4. Boards adhere to a membership ideology. A fervent commitment to membership can lead to willful blindness to even the obvious shortcomings of membership-centric business models, as well as resistance to exploring alternatives. To counteract this mindset, CEOs and other senior executives must help their boards develop a more holistic and honest view of membership’s impact on current and future business models.
  5. Boards prefer politics to profitability. In some associations, it is about business models that feature advocacy, lobbying, or public policy efforts as the primary form of value. In other associations, competitive elections and political representation harm boards collaborative potential. For most associations, the most serious problem is when boards engage in their own internal politics and jockeying for power instead of fully embracing their stewardship responsibilities. Association boards should view the business model as the framework that integrates the organization’s commitment to purposeful action with the equally necessary pursuit of a responsible level of profitability.

How can boards break free of old ways of thinking and help create new business models that will lead their organizations toward a more profitable, sustainable future? Consider these five “next practices.”

  1. Refocus fiduciary responsibility on revenue growth and profitability. Instead of operating from a defensive posture, the board can establish a more proactive collaboration with management to build the association to thrive in the years ahead.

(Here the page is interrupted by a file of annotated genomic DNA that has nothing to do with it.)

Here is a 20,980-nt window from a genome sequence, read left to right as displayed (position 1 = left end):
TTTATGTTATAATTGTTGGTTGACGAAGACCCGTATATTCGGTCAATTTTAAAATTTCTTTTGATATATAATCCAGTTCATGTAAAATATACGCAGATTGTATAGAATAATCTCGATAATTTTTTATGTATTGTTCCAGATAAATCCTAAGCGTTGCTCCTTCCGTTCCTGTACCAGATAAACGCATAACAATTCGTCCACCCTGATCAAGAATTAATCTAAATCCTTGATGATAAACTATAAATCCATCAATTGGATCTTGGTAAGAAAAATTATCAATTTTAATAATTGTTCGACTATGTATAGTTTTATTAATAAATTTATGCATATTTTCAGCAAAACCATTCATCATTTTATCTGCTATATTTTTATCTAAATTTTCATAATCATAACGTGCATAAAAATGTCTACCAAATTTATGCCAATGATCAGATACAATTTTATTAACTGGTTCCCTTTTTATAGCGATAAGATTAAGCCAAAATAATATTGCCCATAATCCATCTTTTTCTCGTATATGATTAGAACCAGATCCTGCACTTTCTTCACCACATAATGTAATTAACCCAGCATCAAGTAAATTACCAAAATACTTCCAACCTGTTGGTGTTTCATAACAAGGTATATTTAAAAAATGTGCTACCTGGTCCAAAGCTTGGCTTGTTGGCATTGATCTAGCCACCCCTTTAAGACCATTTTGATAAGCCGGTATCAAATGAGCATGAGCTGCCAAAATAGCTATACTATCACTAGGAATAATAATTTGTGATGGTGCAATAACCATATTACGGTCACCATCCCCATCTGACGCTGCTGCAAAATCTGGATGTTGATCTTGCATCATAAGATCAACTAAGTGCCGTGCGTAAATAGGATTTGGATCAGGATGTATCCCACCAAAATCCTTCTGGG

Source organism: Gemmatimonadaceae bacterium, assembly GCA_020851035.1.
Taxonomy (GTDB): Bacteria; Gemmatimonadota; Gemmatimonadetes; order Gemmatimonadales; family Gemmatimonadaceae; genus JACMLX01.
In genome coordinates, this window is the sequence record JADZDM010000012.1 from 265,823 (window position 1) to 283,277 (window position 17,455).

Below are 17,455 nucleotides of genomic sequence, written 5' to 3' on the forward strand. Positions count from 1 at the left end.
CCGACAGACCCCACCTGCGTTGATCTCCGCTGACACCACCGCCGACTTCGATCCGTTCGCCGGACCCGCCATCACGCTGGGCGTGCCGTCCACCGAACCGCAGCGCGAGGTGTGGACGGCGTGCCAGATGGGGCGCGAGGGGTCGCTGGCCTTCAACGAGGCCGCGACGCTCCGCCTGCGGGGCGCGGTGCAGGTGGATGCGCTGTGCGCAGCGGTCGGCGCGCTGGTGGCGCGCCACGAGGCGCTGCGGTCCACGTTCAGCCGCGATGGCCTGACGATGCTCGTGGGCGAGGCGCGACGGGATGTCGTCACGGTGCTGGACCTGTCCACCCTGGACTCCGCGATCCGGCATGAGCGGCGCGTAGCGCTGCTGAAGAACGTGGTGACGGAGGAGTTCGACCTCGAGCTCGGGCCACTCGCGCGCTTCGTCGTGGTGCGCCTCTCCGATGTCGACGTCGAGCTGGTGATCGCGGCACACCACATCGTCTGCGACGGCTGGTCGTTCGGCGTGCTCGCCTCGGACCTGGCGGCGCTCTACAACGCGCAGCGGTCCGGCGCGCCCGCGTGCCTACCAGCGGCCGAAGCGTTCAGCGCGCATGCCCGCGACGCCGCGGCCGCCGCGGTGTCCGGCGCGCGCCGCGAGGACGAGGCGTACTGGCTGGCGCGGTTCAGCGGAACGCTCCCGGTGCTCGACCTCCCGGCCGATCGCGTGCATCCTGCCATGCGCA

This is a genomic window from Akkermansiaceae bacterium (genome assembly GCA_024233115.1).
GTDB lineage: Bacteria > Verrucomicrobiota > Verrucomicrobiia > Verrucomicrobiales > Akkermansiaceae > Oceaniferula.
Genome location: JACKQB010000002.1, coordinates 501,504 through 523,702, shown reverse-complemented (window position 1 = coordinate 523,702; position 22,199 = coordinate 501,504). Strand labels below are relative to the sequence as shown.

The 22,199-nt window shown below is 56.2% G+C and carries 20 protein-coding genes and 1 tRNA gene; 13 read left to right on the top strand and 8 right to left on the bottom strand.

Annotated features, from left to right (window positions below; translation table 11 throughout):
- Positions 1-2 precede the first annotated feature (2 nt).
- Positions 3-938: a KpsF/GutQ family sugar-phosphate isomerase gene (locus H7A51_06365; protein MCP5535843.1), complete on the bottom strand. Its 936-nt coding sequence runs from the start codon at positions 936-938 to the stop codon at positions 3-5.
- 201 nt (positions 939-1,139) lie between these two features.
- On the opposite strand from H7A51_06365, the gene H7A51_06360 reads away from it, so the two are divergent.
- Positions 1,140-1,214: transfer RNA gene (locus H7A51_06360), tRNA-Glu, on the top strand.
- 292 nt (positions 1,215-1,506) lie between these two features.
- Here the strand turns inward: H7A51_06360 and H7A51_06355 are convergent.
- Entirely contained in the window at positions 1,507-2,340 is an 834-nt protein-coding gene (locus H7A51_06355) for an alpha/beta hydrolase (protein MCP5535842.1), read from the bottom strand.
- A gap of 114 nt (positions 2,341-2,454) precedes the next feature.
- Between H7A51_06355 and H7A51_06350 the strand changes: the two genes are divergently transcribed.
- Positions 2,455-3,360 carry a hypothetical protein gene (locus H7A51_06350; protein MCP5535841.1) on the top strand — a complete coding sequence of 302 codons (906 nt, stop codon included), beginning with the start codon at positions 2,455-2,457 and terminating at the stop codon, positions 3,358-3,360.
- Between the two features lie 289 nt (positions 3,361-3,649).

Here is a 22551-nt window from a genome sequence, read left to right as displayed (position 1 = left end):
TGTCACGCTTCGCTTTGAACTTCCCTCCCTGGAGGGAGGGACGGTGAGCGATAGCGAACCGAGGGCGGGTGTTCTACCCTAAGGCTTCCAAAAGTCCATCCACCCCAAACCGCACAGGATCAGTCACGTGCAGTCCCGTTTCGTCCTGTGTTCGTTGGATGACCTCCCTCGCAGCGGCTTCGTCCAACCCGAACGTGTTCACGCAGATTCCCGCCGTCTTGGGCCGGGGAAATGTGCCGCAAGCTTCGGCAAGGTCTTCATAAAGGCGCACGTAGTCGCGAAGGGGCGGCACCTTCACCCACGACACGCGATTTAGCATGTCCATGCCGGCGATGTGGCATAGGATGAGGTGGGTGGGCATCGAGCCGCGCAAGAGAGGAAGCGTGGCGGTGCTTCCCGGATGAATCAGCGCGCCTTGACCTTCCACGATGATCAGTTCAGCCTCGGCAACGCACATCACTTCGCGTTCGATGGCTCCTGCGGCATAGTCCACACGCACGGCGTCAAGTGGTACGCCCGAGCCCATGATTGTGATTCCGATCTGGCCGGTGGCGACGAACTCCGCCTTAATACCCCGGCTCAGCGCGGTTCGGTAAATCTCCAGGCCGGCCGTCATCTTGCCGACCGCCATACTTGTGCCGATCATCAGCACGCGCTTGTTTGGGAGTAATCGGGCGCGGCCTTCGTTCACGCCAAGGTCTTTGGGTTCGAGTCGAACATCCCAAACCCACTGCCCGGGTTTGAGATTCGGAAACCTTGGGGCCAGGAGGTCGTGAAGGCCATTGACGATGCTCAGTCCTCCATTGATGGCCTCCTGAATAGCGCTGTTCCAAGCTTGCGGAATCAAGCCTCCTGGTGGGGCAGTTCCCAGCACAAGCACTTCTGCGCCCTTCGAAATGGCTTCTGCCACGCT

2. Build technology capacity through actual use. A board that can interact effectively using social, mobile, and related technologies, as opposed to a three-ring binder, will be able to have richer and more meaningful conversations about applying those same platforms to the association’s broader value creation efforts.
  3. Crowdsource strategy. Instead of functioning as the primary creators of strategy, the board and executive team can play equally critical roles in orchestrating collaboration, championing new ideas, and investing in opportunities for game-changing business model innovation.
  4. Develop an innovation agenda. An innovation agenda offers the board the chance to codify and share its specific areas of strategic and financial commitment to the ongoing work of new value creation.
  5. Institute “20 percent time” for the board. One of Google’s most widely reported innovation practices is allowing its employees to use 20 percent of their time to work on creative projects. If the board commits to spending 20 percent of its time discussing the association’s current business model and emerging opportunities for business model innovation, it will be able to engage more deeply with the challenges facing the association and the sector it serves, as well as its current and future stakeholders.

Many association board and staff leaders will ask how they can be certain these approaches will work for their organizations. Jeff proposes a different question: What can they do to effectively adapt these practices to meet their organization’s needs? The first inquiry is about the comfort of knowing, while the second is about openness to learning.